There is almost no crime here and when you meet the local people, you realize why.

For example, during the World Cup Finals, we went to the restaurants for most of the games since Croatia had qualified for the playoffs and the atmosphere was electric. My daughter Sarah and Jonathan were visiting the week of the semifinals, and we decided to go to a small restaurant where we knew the wait staff for the Croatia vs. Denmark game.  The whole place was full, but we were able to get a table. Everyone had on the red and white checkerboard jerseys with the names and numbers of all the famous Croatian soccer players. Red streamers, funny hats, a few blow horns, the whole nine yards. Think Saints’ game enthusiasm, my New Orleans’ peeps, and you get the idea.

Everyone in the restaurant was rooting for Croatia. Everyone, that is, except a small table of four in the far corner, where a family of Danish people sat with their two children: one a ten-year old boy who sported a Danish soccer shirt. The game was close all the way through, so it was very tense, but every time Denmark scored that one table got very, very loud, and in my opinion, a little obnoxious. Well, not just in my opinion. They cheered just a little too long and a little too loud and aggressively. Aggressive as in beat on the table for several minutes aggressive. You could see people getting a little uneasy with their extreme enthusiasm, but no one said anything.  Sarah, Jonathan, Mike and I exchanged glances, and we wondered how this was going to end.

Well, if you happened to have watched the World’s Cup finals, you know that in that particular game Croatia won in the final seconds of the game. This was history in the making. The restaurant erupted in cheers, everybody was jumping up and down and hugging and high-fiving each other, when I saw the waiter run to the bar and rush back with some rakia, a Croatian brandy that is passed out during celebrations and happy occasions. I thought he was bringing it to the large table full of Croatians celebrating, but he walked right up to the Danish family.

He then handed the adults each a glass, bowed deferentially to them and held out his hand for a handshake. A Croatian man with his young son then walked over up to the Danish family and shook hands as well, and they took a photo together. That the people in that restaurant had the empathy in their moment of victory to acknowledge their rivals so respectfully sent shivers up my spine. You could see the young Danish boy was heartbroken as it meant Denmark would not go on to the final games, but I think he got a much more important lesson that day than any happiness a Danish victory would have given him.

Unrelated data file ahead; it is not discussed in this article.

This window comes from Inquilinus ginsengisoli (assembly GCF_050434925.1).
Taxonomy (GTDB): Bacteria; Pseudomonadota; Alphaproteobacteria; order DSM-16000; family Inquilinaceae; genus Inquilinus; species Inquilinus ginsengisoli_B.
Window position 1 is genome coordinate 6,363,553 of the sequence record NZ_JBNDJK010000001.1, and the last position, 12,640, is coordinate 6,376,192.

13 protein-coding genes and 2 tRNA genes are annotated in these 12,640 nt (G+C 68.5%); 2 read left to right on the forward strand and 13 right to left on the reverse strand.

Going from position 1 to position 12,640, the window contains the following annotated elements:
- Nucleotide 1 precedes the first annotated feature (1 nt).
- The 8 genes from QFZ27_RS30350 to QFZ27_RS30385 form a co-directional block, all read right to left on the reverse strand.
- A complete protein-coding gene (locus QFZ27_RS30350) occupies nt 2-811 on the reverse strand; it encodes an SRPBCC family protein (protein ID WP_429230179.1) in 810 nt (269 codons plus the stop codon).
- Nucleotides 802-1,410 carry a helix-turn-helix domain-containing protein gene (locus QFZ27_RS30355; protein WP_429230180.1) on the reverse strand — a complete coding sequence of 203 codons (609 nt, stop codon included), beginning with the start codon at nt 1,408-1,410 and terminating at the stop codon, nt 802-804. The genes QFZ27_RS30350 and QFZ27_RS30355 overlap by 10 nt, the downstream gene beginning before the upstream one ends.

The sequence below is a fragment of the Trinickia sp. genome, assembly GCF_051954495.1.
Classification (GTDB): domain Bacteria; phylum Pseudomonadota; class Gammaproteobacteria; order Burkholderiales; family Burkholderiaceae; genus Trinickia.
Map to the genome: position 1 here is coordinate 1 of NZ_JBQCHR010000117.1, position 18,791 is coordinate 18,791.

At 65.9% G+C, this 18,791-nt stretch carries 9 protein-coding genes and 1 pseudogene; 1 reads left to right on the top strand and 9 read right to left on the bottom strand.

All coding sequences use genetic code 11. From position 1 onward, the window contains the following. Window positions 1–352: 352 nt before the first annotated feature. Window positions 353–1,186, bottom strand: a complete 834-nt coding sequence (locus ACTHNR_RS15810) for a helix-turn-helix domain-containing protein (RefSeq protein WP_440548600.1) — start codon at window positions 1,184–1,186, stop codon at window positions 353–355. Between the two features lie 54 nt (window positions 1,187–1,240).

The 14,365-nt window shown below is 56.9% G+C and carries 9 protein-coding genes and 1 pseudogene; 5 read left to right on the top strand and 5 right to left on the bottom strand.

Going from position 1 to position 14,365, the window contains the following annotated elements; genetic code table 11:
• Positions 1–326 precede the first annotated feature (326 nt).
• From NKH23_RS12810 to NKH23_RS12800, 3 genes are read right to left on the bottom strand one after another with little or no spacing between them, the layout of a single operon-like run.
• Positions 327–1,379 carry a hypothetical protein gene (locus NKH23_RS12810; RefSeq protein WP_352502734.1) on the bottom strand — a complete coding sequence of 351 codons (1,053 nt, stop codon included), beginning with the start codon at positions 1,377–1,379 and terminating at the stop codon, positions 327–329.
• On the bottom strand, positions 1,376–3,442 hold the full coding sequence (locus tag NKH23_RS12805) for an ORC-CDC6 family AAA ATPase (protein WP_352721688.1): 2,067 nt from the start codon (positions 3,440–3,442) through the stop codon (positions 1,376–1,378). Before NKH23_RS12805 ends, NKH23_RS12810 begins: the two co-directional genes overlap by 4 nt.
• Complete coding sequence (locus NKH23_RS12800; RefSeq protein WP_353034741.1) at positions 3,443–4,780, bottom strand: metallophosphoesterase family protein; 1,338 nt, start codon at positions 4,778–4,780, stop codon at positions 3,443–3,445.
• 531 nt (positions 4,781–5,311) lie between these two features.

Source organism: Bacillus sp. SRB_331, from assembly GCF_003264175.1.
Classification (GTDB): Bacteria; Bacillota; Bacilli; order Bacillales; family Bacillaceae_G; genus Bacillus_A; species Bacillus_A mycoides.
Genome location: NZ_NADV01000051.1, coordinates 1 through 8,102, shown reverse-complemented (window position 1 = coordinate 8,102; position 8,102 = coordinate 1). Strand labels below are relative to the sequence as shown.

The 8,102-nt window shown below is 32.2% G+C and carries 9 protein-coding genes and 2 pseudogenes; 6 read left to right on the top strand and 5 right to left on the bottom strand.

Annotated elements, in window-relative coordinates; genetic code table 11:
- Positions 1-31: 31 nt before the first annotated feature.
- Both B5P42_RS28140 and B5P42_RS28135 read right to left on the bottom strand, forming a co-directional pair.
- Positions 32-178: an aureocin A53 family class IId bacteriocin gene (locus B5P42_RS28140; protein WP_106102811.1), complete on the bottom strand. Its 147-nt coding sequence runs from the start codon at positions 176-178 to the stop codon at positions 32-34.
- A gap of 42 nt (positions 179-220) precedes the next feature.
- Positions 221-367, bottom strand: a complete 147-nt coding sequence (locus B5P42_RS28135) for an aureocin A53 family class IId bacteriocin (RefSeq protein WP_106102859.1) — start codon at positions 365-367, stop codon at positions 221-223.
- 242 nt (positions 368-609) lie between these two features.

Those are just a few of the stories. We’ve had older people talk to us at bus stops explaining the history of the region and the war that was only 20 or so years ago. They talk to us like we are old friends and tell us their stories. It’s hard not to love that.

The people are kind, the scenery is breathtaking, and I’ve already written of our love for the olive oil, but we also love the brancine (sea bass), the sardinelas (grilled sardines) and the blitva (spinach, garlic and olive oil with potatoes) and a host of other delicacies that we have come across. And I have to confess that I’ve been taking pictures of fruit since we got here. Yes, I can’t help myself. It grows everywhere and it is something that I love about this place. It’s like California in that everyone has some sort of fruit tree growing in their yards. They have kiwi growing over the trellises that cover their carports, grapes on their fences, pomegranates on the trees and don’t forget the apple and olive trees in the yards or in empty lots. And the fig trees. Geez, it’s like fruit heaven.

I had another crush of happiness a few weekends ago driving through the countryside near the tiny hilltop town of Buzet watching people harvest the grapes we’ve been watching ripen on the vines everywhere we go. We almost got hit by a speed demon driver (Did you know that Mario Andretti was born near Buzet in the town of Motovun in Croatia? Believe me, his relatives are still speeding around the Croatian countryside by the driving I’ve witnessed😳.) The driver was trying to get around a tractor with a trailer behind it spilling over with grapes.